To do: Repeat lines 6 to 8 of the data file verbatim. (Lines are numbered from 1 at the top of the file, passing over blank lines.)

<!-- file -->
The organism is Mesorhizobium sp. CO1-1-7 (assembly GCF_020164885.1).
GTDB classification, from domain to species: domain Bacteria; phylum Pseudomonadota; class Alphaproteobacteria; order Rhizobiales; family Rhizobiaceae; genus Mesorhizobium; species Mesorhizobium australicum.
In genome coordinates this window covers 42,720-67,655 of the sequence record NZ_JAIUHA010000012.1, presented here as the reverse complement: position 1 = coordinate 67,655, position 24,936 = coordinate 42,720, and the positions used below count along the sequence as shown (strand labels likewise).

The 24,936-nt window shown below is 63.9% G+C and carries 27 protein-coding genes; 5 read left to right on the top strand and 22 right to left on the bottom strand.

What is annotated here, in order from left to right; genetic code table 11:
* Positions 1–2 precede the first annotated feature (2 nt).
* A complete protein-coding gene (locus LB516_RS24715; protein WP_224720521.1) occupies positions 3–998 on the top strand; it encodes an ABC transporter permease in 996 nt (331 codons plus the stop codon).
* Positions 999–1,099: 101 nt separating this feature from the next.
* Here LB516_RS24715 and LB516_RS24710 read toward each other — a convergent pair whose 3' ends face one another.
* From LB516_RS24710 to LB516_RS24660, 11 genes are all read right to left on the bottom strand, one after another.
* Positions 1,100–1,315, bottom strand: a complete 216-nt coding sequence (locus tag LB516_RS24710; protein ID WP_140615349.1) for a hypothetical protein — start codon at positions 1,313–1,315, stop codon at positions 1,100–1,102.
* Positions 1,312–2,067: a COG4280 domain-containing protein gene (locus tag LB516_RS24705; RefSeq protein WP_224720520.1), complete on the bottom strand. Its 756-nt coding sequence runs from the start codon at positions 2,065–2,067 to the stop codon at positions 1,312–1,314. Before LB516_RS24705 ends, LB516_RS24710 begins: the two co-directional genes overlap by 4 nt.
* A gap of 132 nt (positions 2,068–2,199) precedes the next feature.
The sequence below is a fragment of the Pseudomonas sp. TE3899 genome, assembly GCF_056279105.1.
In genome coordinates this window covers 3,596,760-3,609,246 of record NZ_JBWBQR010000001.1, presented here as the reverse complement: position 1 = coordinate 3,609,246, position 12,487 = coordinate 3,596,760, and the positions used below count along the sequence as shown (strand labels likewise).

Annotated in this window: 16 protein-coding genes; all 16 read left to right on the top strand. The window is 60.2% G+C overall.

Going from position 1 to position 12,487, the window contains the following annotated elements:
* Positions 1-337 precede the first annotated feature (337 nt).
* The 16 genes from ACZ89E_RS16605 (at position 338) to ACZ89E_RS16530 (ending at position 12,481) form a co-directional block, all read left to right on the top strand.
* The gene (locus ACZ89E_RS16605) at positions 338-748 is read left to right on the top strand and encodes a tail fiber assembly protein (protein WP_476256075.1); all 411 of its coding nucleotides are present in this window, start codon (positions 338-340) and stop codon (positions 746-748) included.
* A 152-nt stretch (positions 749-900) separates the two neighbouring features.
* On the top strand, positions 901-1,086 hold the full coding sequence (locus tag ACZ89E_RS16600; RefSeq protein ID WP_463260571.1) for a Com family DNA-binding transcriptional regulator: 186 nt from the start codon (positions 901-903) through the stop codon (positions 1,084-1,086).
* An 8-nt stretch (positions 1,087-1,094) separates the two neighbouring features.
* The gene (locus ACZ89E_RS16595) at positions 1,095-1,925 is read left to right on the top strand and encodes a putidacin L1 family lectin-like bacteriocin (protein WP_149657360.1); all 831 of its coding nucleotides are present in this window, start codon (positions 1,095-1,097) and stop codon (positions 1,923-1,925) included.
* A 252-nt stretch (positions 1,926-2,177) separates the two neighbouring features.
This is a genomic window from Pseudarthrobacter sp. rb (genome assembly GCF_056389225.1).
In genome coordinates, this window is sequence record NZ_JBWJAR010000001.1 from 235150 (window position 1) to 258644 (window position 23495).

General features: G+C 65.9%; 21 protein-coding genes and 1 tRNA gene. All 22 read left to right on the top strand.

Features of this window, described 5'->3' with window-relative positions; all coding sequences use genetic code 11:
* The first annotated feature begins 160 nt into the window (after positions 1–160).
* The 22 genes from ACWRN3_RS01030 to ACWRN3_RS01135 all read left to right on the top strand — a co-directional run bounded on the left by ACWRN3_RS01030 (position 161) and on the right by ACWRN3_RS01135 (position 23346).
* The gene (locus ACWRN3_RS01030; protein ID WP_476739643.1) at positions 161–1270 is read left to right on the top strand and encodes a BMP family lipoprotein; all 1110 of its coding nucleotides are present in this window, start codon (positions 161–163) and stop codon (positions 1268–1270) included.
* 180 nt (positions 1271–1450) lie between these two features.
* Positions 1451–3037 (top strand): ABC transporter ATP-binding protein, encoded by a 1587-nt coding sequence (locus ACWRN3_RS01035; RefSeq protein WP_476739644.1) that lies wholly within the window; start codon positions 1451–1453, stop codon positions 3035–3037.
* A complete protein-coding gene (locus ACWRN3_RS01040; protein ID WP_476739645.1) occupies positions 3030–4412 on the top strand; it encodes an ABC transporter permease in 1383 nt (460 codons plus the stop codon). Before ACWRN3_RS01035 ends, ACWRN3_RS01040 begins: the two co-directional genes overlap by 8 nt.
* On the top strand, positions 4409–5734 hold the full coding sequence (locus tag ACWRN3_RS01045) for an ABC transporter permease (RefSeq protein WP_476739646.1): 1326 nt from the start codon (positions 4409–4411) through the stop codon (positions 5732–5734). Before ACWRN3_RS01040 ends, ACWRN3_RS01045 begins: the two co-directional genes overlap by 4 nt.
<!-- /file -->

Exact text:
* Positions 1–2 precede the first annotated feature (2 nt).
* A complete protein-coding gene (locus LB516_RS24715; protein WP_224720521.1) occupies positions 3–998 on the top strand; it encodes an ABC transporter permease in 996 nt (331 codons plus the stop codon).
* Positions 999–1,099: 101 nt separating this feature from the next.